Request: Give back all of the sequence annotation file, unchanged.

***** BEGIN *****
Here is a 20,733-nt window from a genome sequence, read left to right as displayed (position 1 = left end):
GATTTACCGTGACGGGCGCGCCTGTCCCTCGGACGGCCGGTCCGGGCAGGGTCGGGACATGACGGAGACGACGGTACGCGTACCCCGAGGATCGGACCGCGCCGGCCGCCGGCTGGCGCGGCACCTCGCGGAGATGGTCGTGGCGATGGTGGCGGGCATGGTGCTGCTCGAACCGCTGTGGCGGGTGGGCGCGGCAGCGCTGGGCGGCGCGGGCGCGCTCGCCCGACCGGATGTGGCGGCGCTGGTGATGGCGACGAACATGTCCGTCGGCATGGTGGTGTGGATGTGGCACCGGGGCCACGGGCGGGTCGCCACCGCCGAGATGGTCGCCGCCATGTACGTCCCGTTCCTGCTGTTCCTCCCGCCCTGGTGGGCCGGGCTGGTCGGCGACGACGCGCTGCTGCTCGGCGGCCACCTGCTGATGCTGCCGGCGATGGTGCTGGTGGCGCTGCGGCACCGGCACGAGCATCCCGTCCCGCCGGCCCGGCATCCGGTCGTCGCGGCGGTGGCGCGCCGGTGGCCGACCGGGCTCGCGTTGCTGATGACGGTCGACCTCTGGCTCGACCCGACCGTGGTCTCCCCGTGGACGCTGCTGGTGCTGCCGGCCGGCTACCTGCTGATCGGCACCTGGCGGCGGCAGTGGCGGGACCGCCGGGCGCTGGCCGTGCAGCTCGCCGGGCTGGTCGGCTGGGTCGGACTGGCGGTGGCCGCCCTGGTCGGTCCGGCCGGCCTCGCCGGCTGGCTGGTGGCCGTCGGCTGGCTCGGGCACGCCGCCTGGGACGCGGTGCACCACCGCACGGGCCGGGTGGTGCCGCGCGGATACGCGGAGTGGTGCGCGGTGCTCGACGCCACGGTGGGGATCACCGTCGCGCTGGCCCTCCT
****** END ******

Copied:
Here is a 20,733-nt window from a genome sequence, read left to right as displayed (position 1 = left end):
GATTTACCGTGACGGGCGCGCCTGTCCCTCGGACGGCCGGTCCGGGCAGGGTCGGGACATGACGGAGACGACGGTACGCGTACCCCGAGGATCGGACCGCGCCGGCCGCCGGCTGGCGCGGCACCTCGCGGAGATGGTCGTGGCGATGGTGGCGGGCATGGTGCTGCTCGAACCGCTGTGGCGGGTGGGCGCGGCAGCGCTGGGCGGCGCGGGCGCGCTCGCCCGACCGGATGTGGCGGCGCTGGTGATGGCGACGAACATGTCCGTCGGCATGGTGGTGTGGATGTGGCACCGGGGCCACGGGCGGGTCGCCACCGCCGAGATGGTCGCCGCCATGTACGTCCCGTTCCTGCTGTTCCTCCCGCCCTGGTGGGCCGGGCTGGTCGGCGACGACGCGCTGCTGCTCGGCGGCCACCTGCTGATGCTGCCGGCGATGGTGCTGGTGGCGCTGCGGCACCGGCACGAGCATCCCGTCCCGCCGGCCCGGCATCCGGTCGTCGCGGCGGTGGCGCGCCGGTGGCCGACCGGGCTCGCGTTGCTGATGACGGTCGACCTCTGGCTCGACCCGACCGTGGTCTCCCCGTGGACGCTGCTGGTGCTGCCGGCCGGCTACCTGCTGATCGGCACCTGGCGGCGGCAGTGGCGGGACCGCCGGGCGCTGGCCGTGCAGCTCGCCGGGCTGGTCGGCTGGGTCGGACTGGCGGTGGCCGCCCTGGTCGGTCCGGCCGGCCTCGCCGGCTGGCTGGTGGCCGTCGGCTGGCTCGGGCACGCCGCCTGGGACGCGGTGCACCACCGCACGGGCCGGGTGGTGCCGCGCGGATACGCGGAGTGGTGCGCGGTGCTCGACGCCACGGTGGGGATCACCGTCGCGCTGGCCCTCCT